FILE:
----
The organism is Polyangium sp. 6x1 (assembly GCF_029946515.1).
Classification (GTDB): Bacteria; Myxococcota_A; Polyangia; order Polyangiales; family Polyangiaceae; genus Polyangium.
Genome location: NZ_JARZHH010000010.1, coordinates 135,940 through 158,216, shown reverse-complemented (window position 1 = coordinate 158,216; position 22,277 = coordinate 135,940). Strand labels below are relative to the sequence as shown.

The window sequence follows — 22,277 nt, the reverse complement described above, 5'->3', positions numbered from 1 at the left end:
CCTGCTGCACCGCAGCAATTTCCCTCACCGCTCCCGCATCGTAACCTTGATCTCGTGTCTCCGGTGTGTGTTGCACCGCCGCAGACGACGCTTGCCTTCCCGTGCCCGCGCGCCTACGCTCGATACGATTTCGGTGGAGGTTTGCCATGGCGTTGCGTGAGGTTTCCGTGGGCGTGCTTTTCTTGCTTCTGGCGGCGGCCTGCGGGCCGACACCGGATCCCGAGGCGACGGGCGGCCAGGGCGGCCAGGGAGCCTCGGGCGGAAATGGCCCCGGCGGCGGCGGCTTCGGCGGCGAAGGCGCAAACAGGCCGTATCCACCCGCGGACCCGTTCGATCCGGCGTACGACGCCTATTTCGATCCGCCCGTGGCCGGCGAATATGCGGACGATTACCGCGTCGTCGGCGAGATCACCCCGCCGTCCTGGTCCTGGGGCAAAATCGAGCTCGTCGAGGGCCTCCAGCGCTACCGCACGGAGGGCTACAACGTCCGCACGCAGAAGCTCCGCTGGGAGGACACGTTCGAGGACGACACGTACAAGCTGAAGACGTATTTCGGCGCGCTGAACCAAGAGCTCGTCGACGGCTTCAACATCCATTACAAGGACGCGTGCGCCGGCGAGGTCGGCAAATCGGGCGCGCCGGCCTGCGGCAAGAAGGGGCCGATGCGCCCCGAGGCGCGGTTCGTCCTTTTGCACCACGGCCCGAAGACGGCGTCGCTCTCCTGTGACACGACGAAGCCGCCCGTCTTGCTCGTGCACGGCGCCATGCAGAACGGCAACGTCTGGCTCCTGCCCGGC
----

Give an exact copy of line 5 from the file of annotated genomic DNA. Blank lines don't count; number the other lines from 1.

CCTGCTGCACCGCAGCAATTTCCCTCACCGCTCCCGCATCGTAACCTTGATCTCGTGTCTCCGGTGTGTGTTGCACCGCCGCAGACGACGCTTGCCTTCCCGTGCCCGCGCGCCTACGCTCGATACGATTTCGGTGGAGGTTTGCCATGGCGTTGCGTGAGGTTTCCGTGGGCGTGCTTTTCTTGCTTCTGGCGGCGGCCTGCGGGCCGACACCGGATCCCGAGGCGACGGGCGGCCAGGGCGGCCAGGGAGCCTCGGGCGGAAATGGCCCCGGCGGCGGCGGCTTCGGCGGCGAAGGCGCAAACAGGCCGTATCCACCCGCGGACCCGTTCGATCCGGCGTACGACGCCTATTTCGATCCGCCCGTGGCCGGCGAATATGCGGACGATTACCGCGTCGTCGGCGAGATCACCCCGCCGTCCTGGTCCTGGGGCAAAATCGAGCTCGTCGAGGGCCTCCAGCGCTACCGCACGGAGGGCTACAACGTCCGCACGCAGAAGCTCCGCTGGGAGGACACGTTCGAGGACGACACGTACAAGCTGAAGACGTATTTCGGCGCGCTGAACCAAGAGCTCGTCGACGGCTTCAACATCCATTACAAGGACGCGTGCGCCGGCGAGGTCGGCAAATCGGGCGCGCCGGCCTGCGGCAAGAAGGGGCCGATGCGCCCCGAGGCGCGGTTCGTCCTTTTGCACCACGGCCCGAAGACGGCGTCGCTCTCCTGTGACACGACGAAGCCGCCCGTCTTGCTCGTGCACGGCGCCATGCAGAACGGCAACGTCTGGCTCCTGCCCGGC